Phil Ovitt, manager, Business Development and Policy, NRG

“When those games are scheduled, they’re going to happen regardless of external factors. So in this case, we were certainly trying to work and get this done and completed in time for the season to start and be under way.”

The Redskins, for their part, were naturally wary about the time frame. But seeing is believing.

Lon Rosenberg, senior VP of operations, Washington Redskins

“At first I was a little unbelieving that we could actually get it done. But the more I spent time talking to the folks at NRG, they convinced me could pull this thing off and get it done and do it right for our fans.”

“My understanding is pretty much we’re running under the solar panels, and the solar panel all the time except for on game days. And on game days, we’re running about 15 percent of our power off those panels.”

Phil Ovitt, manager, Business Development and Policy, NRG

“On a day like today, a beautiful day and a non-game day at FedEx field, all of the Redskins’ energy needs at the stadium will be fulfilled by those solar panels. It’s a very exciting and true and tangible story about sustainability.”

That’s everything from the suites, to the control room to the signs in the parking lot. Day-to-day operations are all covered by the solar power.

It was the chance of a lifetime for many of these electricians who worked on the panels. Lots of them are huge Redskins fans – and they’ll remember they work they did here their entire lives.

Chuck Graham, BM Local 26

“Well, first of all I just want to say HTTR, and you know what that is, and it was a great honor to do the work out here. It meant a lot to the members and they took a lot of pride in doing that work. And there was a big buzz, because it is the Washington Redskins and we’re very proud of them. And they have a winning tradition and we have a winning tradition out here, as a matter of fact, doing such a great job.”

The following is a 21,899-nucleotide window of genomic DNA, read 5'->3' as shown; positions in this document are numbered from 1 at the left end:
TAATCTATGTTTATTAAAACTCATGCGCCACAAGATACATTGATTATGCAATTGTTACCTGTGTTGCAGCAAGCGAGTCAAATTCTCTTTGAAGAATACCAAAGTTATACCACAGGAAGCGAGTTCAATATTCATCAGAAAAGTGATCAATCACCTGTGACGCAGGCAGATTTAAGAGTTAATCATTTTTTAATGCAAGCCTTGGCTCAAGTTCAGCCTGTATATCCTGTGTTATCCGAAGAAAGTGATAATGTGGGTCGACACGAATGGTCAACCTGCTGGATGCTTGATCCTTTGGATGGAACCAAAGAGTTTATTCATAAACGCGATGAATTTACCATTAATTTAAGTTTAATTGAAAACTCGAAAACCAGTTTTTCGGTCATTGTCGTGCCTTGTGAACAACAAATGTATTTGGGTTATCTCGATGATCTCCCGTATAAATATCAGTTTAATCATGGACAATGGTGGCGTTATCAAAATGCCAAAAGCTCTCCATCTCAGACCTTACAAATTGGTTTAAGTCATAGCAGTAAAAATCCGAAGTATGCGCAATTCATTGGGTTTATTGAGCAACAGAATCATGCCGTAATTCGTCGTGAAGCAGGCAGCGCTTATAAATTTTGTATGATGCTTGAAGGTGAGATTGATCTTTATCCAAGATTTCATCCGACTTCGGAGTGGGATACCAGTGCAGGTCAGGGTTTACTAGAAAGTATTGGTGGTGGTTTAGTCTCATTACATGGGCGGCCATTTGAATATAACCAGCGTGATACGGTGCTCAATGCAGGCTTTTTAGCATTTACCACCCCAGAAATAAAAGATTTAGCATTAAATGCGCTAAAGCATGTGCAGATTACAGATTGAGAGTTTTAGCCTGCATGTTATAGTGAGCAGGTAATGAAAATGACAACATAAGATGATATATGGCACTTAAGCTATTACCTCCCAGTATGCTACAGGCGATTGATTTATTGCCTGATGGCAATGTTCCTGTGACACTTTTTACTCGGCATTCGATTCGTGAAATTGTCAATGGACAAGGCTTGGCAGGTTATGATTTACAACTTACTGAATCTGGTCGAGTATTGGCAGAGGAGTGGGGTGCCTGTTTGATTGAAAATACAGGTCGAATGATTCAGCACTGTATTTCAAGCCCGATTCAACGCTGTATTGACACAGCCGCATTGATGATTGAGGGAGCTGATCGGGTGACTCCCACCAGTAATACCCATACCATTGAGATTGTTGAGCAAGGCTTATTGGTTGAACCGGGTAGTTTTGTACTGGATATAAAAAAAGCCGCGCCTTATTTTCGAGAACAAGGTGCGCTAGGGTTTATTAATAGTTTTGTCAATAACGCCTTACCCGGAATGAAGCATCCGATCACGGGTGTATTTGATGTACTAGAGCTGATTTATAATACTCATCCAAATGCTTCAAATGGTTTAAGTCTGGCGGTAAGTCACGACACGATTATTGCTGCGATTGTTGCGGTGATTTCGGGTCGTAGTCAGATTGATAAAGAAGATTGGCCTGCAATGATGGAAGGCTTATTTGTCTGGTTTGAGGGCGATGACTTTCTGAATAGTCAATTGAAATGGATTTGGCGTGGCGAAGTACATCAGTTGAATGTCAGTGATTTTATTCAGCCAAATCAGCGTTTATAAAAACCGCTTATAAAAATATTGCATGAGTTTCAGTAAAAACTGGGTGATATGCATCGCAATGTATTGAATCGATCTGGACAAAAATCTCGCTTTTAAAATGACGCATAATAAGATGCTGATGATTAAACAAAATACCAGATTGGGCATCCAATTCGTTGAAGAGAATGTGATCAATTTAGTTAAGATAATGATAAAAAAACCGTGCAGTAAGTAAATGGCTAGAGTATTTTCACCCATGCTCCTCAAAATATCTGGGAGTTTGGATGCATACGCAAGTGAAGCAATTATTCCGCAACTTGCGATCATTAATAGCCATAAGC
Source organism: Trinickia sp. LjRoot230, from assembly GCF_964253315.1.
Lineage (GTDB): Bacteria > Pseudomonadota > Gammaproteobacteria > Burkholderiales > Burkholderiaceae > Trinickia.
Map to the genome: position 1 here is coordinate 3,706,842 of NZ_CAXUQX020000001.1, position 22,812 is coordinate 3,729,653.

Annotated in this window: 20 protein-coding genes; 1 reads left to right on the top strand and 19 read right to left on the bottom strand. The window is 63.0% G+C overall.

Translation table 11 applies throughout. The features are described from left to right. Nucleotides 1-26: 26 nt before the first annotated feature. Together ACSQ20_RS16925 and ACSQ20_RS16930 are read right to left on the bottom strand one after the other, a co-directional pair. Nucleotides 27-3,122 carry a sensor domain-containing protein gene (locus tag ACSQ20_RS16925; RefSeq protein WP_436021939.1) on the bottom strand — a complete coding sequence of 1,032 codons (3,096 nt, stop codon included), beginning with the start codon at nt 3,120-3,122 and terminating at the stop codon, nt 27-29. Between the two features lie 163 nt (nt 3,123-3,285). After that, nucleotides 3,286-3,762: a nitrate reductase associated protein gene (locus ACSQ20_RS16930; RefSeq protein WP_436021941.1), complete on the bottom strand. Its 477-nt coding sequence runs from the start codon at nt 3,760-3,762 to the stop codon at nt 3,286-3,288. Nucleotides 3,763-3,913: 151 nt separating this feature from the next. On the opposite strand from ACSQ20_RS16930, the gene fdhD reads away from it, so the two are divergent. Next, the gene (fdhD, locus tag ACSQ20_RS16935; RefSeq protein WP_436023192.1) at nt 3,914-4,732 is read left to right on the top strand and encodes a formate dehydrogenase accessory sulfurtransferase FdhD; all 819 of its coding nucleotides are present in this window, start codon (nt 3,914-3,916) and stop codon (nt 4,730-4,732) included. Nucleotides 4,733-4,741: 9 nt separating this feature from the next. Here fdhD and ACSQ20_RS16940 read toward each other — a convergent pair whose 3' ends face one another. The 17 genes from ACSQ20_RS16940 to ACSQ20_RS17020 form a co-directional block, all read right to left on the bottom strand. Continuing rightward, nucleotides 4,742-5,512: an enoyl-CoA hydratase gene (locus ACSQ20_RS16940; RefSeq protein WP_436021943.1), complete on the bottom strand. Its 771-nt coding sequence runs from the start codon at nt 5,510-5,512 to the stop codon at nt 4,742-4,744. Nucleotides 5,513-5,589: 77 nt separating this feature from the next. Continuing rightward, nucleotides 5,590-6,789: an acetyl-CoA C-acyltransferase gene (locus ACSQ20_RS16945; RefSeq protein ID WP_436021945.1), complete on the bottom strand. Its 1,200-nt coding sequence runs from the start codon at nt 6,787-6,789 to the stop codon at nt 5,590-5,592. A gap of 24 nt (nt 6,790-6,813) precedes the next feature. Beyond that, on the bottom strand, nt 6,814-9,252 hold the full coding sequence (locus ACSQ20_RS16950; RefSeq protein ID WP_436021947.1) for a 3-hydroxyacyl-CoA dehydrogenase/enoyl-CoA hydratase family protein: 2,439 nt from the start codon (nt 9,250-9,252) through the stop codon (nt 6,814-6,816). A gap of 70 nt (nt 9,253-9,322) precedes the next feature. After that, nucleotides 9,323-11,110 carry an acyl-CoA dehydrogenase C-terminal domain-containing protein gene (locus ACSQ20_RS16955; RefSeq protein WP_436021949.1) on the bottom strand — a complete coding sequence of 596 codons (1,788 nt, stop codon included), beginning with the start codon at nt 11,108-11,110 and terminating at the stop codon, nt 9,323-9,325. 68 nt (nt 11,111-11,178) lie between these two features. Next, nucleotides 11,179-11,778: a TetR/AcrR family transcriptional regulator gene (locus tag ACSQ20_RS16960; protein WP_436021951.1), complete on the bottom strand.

Lon Rosenberg, senior VP of operations, Washington Redskins

“They were amazing, they were professional, they were focused. And they got the job done quickly. And everyone understood the timelines that we were under. But as I walked the job site on a daily basis, I could see how hard they were working and how they were confident that they could get the job done.”

In addition to the solar array, the Redskins have doubled down on the green movement by installing 10 Electric Vehicle charging stations in the parking lot of FedEx Field, available for use by fans for free on game days. Those were installed by the NECA-IBEW team, as well. NRG hopes that this is just the first in a long line of similar installations at NFL stadiums around the country – and NECA and the IBEW certainly have the expertise to get them all done.

We want to send a special shout out to the Redskins, to Truland Electric and to IBEW Local 26 for their help producing this story.

Thanks for being with us on this edition of Electric TV. Until next time, I’m Dominic Giarratano.